Beneath the grandstand, he admired a bust of Martin Dihigo, known in Cuba as El Inmortal, perhaps the greatest baseball player of all time, who retired in 1945 before the major leagues were integrated.
A mural on the wall included a portrait of Marrero, who is revered in his homeland.
Irvin hobbled out into the grandstand. As others fussed with his wheelchair, he quietly walked with his cane to the backstop behind home plate. He stared at a field he had last seen more than a half- century ago, where one of his many homers once earned him a refrigerator. He lifted his cane in both hands to take a swing at an imaginary pitch. He thought no one was watching.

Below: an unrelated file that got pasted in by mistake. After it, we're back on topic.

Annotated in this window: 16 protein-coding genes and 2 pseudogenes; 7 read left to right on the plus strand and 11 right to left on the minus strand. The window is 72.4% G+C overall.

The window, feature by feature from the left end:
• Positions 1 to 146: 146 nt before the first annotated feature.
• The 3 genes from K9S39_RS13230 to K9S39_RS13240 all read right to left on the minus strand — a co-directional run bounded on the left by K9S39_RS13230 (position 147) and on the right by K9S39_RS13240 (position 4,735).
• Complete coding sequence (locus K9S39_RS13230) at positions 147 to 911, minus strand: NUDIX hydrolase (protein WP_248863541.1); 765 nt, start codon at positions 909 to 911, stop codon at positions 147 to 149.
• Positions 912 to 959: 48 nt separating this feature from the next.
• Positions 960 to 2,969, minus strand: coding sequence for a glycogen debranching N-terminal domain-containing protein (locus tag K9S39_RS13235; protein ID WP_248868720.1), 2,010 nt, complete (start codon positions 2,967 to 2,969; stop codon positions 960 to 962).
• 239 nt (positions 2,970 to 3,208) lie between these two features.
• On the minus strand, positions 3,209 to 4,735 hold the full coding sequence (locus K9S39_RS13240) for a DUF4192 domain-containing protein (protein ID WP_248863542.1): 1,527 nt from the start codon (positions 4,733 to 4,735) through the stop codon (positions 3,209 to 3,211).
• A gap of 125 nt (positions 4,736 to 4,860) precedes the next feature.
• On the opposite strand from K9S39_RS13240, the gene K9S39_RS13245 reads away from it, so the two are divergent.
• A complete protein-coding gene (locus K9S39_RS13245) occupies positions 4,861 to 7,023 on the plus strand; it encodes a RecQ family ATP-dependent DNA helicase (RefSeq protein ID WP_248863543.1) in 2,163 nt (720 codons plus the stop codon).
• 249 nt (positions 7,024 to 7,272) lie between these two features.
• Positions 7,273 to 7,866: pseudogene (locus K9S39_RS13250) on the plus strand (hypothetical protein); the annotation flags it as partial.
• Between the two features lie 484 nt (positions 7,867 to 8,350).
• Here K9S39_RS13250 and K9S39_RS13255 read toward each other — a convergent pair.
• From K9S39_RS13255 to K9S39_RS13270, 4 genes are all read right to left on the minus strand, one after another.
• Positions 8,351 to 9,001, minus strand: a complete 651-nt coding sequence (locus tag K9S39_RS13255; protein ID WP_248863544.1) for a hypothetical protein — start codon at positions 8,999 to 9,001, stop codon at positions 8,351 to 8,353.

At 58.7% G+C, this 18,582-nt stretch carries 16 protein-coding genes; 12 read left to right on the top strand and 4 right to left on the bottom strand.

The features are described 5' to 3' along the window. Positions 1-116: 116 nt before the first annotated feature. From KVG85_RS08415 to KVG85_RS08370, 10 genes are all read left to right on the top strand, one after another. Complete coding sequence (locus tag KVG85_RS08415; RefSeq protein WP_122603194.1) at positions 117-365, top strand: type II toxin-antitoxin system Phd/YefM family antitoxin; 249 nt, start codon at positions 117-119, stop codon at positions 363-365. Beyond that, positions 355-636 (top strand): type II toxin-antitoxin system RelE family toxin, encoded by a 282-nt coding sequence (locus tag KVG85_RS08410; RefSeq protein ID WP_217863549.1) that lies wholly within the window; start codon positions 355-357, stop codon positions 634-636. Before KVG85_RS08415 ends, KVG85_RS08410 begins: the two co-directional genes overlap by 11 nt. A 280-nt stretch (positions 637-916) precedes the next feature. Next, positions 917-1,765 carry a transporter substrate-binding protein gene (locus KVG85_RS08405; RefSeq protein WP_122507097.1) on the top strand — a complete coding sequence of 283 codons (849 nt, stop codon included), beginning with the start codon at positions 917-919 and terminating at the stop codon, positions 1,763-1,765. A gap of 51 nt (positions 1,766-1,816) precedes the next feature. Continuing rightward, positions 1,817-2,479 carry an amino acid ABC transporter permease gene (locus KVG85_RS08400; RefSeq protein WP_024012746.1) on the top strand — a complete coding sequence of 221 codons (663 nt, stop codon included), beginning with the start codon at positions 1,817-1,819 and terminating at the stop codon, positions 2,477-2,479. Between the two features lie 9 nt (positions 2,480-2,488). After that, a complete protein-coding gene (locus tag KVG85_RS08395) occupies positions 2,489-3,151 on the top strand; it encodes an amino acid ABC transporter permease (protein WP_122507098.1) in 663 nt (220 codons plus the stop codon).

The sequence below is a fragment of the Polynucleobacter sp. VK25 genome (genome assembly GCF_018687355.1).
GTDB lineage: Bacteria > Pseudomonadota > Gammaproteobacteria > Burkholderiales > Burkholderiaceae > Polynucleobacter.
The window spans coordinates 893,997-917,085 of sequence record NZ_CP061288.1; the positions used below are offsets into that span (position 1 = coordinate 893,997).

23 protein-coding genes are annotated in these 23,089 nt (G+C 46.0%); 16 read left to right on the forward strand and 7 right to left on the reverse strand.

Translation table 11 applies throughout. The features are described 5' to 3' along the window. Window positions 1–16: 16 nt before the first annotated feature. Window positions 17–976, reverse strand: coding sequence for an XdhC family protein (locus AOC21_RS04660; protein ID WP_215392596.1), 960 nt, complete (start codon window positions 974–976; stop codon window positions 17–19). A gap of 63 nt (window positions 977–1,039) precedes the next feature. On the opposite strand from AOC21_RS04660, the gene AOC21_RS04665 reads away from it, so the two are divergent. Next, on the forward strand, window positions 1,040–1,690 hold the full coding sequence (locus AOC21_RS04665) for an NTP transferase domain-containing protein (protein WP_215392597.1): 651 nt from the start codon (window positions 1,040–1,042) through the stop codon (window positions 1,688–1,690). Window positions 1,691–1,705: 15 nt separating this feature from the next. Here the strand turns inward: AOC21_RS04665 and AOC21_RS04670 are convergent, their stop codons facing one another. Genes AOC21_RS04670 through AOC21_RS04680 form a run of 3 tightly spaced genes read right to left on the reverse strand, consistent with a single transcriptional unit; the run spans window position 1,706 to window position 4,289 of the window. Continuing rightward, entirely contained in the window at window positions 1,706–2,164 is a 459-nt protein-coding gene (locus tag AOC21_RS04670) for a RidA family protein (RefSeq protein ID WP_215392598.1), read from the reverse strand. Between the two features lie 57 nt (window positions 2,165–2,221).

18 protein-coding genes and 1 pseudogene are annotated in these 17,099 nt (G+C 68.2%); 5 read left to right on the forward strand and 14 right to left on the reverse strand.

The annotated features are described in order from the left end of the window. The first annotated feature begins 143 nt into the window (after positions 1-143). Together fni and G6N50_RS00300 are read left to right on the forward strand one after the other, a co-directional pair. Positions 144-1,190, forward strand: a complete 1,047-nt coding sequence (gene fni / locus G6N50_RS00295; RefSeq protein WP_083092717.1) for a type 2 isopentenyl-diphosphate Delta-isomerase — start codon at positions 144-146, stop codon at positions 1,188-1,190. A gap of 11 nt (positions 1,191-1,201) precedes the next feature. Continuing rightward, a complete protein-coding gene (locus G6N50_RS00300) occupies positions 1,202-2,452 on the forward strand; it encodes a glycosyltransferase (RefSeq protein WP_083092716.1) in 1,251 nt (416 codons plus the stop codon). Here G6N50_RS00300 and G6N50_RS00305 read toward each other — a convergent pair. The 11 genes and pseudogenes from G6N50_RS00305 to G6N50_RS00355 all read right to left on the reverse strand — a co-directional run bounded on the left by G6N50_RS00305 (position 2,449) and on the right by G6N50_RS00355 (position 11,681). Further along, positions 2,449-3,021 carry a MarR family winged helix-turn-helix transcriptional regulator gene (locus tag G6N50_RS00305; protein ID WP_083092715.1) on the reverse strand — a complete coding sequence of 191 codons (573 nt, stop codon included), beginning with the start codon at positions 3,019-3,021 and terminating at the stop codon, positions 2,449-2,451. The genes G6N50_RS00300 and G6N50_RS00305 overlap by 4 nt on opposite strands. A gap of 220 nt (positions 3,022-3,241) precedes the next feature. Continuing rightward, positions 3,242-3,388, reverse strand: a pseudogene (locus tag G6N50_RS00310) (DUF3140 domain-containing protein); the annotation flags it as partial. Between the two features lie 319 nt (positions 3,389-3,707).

Friday, April 4, 2014

Didn't you use to be… Doug Ault?


Doug Ault was the star of the Toronto Blue Jays' first game. I interviewed him for the Globe and Mail's "Where are they now?" column in 1988. Ault died in 2004, aged 54. (Toronto Star photographs.)

Sunday, March 30, 2014

'Indian from the bush' recalls NHL glory



By Tom Hawthorn

Friday, March 28, 2014

Fans flock to meet a part of NHL's holy trinity

By Tom Hawthorn